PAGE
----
One of the Lenten season’s important lessons is this: praying is not for God’s sake, but for our own. It is important for us to become deeply aware of our needs, of our basic helplessness, and of our total dependence on God. It is then that we can pray as Jesus taught us to pray. Strictly speaking, however, the Lord’s Prayer (the Our Father) is not a prayer to be recited. It is a way of praying; it is a list of the things we need to pray about. And it is less our telling God what we want Him to do than making ourselves aware of the ways by which we can become more united with Him. Here are a few insights:
Our Father: God is the source of all our life and all we have and are. We say ‘our’ and that ‘our’ includes every single person.
Holy be your name, your Kingdom come, your will be done on earth as in heaven: The three petitions are really saying the same thing. Obviously, in one sense, we cannot make God’s name more holy than it is. But we do need to respect that awesome holiness and that is more for our sake than God’s. We want God’s will for this world to be also the will of people everywhere. Clearly, all this has to begin with ourselves.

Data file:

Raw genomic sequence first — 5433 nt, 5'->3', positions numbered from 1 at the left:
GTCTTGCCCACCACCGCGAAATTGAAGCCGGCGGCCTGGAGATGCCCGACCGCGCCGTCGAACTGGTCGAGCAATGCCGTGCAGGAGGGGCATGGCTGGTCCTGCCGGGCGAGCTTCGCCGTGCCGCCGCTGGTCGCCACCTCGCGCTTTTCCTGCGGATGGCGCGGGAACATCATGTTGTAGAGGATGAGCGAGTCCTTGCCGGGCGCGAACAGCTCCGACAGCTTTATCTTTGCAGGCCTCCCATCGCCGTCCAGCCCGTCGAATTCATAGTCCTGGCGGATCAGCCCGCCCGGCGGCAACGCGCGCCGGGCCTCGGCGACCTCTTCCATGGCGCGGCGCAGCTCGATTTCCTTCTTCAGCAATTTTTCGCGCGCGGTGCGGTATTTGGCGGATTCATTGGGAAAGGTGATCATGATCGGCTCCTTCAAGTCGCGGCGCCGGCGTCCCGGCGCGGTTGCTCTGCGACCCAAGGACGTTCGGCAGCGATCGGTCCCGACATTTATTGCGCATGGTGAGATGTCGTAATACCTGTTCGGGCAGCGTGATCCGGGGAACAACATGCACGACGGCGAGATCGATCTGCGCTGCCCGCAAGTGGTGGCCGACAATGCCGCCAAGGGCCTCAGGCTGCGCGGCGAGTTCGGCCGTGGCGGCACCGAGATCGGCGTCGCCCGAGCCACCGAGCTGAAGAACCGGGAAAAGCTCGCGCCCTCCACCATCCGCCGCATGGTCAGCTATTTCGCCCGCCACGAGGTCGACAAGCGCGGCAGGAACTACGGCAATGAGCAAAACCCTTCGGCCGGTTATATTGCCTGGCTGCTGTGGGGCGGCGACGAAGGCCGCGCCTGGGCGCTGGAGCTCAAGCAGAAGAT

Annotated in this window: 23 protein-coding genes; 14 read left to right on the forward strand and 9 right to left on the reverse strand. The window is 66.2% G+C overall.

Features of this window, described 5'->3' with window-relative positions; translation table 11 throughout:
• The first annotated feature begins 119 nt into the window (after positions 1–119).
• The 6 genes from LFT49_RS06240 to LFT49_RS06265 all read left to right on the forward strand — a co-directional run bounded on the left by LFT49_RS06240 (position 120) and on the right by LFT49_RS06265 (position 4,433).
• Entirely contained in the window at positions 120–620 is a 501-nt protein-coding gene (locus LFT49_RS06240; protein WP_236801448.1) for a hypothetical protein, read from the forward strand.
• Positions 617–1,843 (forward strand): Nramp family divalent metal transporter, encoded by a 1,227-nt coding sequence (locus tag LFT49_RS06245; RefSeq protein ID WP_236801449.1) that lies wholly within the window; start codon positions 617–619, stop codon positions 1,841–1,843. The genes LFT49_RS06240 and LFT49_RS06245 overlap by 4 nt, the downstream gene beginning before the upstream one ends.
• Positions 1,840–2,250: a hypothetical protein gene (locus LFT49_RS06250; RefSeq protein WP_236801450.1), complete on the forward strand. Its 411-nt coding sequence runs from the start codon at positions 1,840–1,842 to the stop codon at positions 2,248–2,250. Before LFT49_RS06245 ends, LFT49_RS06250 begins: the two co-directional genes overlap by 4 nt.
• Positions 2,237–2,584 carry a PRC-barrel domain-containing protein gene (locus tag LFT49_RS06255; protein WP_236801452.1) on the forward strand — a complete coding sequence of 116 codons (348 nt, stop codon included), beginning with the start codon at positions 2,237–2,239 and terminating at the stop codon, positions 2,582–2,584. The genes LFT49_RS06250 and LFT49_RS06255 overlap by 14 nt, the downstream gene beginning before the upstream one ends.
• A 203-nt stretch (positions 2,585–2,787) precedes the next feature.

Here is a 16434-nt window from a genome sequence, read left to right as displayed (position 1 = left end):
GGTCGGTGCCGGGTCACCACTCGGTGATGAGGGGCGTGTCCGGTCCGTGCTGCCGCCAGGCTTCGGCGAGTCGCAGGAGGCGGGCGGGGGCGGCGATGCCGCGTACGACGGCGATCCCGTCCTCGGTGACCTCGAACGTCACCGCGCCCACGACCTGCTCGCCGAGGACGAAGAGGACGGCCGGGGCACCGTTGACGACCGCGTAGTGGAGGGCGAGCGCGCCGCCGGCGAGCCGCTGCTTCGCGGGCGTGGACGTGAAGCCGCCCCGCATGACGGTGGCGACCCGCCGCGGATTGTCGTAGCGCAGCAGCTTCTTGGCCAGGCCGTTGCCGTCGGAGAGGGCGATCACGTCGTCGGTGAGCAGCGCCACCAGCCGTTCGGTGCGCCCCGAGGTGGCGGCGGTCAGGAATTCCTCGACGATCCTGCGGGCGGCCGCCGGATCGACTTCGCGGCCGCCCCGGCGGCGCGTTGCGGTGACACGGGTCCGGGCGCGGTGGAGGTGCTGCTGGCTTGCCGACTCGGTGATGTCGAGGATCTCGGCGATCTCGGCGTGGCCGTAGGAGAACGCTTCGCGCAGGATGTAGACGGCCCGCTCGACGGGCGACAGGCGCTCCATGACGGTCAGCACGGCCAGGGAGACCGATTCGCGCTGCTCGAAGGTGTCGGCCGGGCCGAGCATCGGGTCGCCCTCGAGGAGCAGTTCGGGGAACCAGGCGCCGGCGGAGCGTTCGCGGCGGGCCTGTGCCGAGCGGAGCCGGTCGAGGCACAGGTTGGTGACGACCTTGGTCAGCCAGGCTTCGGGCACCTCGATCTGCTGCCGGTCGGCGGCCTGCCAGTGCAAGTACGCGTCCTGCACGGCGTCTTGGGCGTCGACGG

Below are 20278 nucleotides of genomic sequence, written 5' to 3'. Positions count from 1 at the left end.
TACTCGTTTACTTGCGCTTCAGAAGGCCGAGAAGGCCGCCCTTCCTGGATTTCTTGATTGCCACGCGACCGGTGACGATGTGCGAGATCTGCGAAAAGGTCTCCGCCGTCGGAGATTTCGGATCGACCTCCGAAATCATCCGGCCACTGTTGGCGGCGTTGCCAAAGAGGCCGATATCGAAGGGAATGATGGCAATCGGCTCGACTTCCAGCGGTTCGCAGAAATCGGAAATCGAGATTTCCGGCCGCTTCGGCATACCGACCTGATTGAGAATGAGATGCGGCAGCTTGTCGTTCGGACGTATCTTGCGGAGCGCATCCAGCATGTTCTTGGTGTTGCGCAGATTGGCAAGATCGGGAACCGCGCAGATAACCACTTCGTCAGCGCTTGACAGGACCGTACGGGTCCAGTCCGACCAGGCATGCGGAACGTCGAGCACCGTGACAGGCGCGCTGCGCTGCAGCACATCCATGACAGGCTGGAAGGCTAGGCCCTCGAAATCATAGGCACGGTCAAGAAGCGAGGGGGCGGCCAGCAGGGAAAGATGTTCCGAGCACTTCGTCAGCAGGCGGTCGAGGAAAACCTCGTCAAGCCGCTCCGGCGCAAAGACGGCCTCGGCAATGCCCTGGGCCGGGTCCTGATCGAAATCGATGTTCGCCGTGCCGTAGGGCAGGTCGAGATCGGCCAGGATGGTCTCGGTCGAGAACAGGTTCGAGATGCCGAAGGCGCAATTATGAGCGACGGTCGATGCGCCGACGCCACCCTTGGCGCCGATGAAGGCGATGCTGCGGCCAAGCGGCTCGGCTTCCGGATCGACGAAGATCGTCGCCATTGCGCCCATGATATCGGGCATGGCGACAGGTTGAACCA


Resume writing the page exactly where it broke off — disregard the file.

Give us this day our daily bread: This petition rules out excessive anxiety about the future. Our hope is that we will come to work together to ensure that no one goes hungry.
Forgive us our trespasses, as we forgive those who have trespassed against us: Should we really pray this way of we are not ready to do it? Do we need to pray harder for a forgiving heart? (Remember: “If you do not forgive others, your Father will not forgive your failings either.” (see Matt 18, 21-35, about the unforgiving servant)
Do not put us to the test, but save us from the evil one: A final plea that we will not fail, but that God’s help will be with us all the way. It is an admission of our basic impotence to set things right in our own lives and in the world. Isn’t it true that we need all the help we can get?
It has been said that if this prayer were to really enter our hearts and minds, we would become deeply transformed people. Therefore, let us pray it faithfully – and let us live it as well.